Plastic is everywhere, and it can break down into tiny pieces called microplastics — ending up in the ocean, drinking water, and perhaps your upcoming holiday meal, according to new research.
Microplastics are defined as small plastic pieces that are less than 5 millimeters in length, or about the size of a sesame seed. Each year, Americans consume tens of thousands of these tiny particles that come from food, water, and even the air. But it remains unclear what kind of harmful, long-term impacts microplastics can bring on human health.
Recently, scientists at the University of Portsmouth in England partnered with Good Morning Britain for an experiment analyzing the level of microplastics in a traditional roast chicken and various sides like potatoes, carrots, and broccoli. One meal was made with ingredients that had all been bought wrapped in plastic, while the second meal was made up of items all purchased loosely and without any plastic packaging.
FILE - A Christmas dinner table with grilled chicken, rice, vegetables baked Brussel sprouts, and baby carrots in ceramic bowls, (Photo by: Natasha Breen/REDA&CO/Universal Images Group via Getty Images)
The results showed about 55,000 microplastic particles in the non-wrapped dinner, compared to a staggering 230,000 microplastic particles in the dinner that had come wrapped in plastic, according to Dr. Fay Couceiro, an expert in environmental pollution with the University of Portsmouth and who tested both roast dinners.
"From the results, it would appear that the majority of microplastics in our food come from the plastic packaging it is wrapped in," Coucerio said in a statement. "However, there are other ways that plastic can enter the food chain."
This particular experiment was conducted in a "normal kitchen," rather than a sterile laboratory, "so it is likely the microplastics will come from a combination of within the food, the packaging, cooking utensils, and the air."
"It could be getting into the vegetables through the soil or into our meat through grazing," Coucerio added. "Air has lots of microplastics in it too, so they could be falling on top of the food and finally, it could be from the cooking utensils used when preparing a meal," she continued.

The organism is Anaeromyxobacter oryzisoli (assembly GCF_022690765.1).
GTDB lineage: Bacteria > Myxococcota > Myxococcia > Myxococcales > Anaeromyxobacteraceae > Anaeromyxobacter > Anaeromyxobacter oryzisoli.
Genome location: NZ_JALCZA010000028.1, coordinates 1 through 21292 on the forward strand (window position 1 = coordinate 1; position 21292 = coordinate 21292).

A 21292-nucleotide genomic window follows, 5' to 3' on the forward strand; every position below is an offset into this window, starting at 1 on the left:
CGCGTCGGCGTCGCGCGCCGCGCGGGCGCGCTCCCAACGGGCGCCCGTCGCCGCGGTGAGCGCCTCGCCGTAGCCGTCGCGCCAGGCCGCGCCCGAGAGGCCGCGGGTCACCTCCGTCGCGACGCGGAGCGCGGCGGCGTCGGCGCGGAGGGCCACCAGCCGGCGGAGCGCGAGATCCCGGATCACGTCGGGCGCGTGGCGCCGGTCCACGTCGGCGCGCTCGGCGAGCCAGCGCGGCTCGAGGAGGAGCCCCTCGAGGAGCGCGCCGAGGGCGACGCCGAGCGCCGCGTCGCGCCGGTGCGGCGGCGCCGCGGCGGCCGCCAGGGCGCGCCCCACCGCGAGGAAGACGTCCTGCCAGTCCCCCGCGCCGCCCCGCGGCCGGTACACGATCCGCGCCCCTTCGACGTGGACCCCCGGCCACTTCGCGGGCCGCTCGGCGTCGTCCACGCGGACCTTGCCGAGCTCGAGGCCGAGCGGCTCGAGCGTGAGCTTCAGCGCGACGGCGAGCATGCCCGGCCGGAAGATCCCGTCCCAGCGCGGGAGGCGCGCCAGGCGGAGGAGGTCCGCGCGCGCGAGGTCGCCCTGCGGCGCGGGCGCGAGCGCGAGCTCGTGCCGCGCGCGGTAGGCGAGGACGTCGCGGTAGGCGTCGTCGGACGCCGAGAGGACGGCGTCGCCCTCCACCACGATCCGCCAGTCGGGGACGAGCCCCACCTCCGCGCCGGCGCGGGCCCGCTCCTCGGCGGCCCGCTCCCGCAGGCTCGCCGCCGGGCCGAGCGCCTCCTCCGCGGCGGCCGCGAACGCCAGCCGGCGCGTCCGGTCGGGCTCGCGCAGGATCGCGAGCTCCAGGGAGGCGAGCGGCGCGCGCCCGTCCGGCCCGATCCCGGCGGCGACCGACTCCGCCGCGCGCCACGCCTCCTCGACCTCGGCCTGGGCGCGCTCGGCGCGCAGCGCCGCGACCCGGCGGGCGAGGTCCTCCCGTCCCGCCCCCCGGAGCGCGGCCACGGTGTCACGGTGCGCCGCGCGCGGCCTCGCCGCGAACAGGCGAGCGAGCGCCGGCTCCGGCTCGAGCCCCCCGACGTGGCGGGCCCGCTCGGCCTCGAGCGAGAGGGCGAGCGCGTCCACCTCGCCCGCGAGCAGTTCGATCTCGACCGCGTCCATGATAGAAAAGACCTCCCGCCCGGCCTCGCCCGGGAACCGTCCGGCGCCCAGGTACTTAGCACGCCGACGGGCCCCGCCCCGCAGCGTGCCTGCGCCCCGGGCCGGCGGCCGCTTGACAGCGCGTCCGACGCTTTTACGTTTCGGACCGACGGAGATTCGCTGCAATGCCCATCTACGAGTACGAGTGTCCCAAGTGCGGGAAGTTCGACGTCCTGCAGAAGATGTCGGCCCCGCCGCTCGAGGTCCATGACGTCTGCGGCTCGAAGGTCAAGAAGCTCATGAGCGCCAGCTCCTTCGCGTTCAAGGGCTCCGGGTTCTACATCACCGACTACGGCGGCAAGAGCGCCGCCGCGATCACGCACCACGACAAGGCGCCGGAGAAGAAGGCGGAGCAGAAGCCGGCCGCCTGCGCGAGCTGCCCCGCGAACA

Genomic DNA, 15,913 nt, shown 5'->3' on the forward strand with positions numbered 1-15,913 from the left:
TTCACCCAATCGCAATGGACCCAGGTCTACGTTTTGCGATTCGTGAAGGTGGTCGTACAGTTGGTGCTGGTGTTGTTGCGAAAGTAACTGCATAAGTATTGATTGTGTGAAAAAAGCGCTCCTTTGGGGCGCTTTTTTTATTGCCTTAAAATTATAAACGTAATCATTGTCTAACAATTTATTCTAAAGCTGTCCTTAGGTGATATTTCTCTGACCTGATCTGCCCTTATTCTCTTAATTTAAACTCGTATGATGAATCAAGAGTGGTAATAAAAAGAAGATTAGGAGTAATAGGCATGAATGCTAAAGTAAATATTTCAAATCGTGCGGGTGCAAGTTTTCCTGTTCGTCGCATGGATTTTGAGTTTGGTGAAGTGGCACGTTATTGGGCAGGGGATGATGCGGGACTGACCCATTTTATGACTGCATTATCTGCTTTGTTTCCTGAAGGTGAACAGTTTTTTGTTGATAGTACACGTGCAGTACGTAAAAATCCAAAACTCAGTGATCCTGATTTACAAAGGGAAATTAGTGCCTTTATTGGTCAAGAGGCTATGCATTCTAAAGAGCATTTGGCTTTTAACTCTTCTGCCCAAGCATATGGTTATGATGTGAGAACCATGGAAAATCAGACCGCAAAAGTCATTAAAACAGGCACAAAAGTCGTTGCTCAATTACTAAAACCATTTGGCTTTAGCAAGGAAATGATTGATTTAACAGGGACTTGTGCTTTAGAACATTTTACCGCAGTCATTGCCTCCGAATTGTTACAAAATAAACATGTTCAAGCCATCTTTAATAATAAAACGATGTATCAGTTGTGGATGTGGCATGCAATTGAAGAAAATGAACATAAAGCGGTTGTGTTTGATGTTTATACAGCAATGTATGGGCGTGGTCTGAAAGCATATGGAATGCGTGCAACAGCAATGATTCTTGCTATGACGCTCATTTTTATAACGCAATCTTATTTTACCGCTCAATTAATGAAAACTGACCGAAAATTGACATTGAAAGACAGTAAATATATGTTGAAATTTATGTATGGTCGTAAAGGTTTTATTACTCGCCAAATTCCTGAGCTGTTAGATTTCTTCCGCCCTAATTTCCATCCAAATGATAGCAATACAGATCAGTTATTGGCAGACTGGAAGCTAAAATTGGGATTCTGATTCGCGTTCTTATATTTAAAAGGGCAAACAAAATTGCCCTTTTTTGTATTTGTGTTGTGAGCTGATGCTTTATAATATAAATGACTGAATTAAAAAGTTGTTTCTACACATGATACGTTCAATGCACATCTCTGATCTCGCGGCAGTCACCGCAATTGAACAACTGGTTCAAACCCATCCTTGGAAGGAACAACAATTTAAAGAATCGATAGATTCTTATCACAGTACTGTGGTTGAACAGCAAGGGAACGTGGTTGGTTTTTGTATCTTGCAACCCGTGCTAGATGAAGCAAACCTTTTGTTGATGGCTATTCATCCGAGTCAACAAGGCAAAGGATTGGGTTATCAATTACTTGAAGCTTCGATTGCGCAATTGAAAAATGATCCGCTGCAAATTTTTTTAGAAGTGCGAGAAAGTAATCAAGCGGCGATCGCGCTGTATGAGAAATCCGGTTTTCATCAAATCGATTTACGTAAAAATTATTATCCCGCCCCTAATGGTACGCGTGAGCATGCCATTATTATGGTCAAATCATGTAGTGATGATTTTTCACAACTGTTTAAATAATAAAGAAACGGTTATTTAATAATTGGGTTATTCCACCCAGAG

Based on the results of the experiment, Courcerio said if a person were to eat one pre-made meal wrapped in plastic every night for a year, they’d be ingesting about 10 grams of plastic — which is the equivalent of two plastic bags a year.
Professor Shaji Sebastian, a gastroenterologist consultant with Hull University Teaching Hospital in England, called the results of the recent roast chicken dinner investigation "surprising" and noted how more research is urgently needed on the impact of microplastics on the human body.
"The key is to understand, what are microplastics doing to the body? Do they go to the organs? For example, do they cross the barrier between the blood and the brain?" Sebastian said in a statement. "If it is launched in the intestine, which is my area of interest, is it going to stimulate some problems or inflammation which may lead on to disease down the line? These are critical questions, which we need to answer."
Earlier this year, researchers documented evidence of microplastics found in human blood for the first time. A study, published in March in the journal Environment International, detailed how 17 out of the 22 healthy, non-fasting volunteers tested positive for microplastics in their blood.
Many of the samples contained PET plastic, which is commonly used for packaging food and drinks. The samples were also found to contain polystyrene, another widely-used plastic for a variety of consumer products, and polyethylene, used in the production of items like plastic grocery bags.
This story was reported from Cincinnati.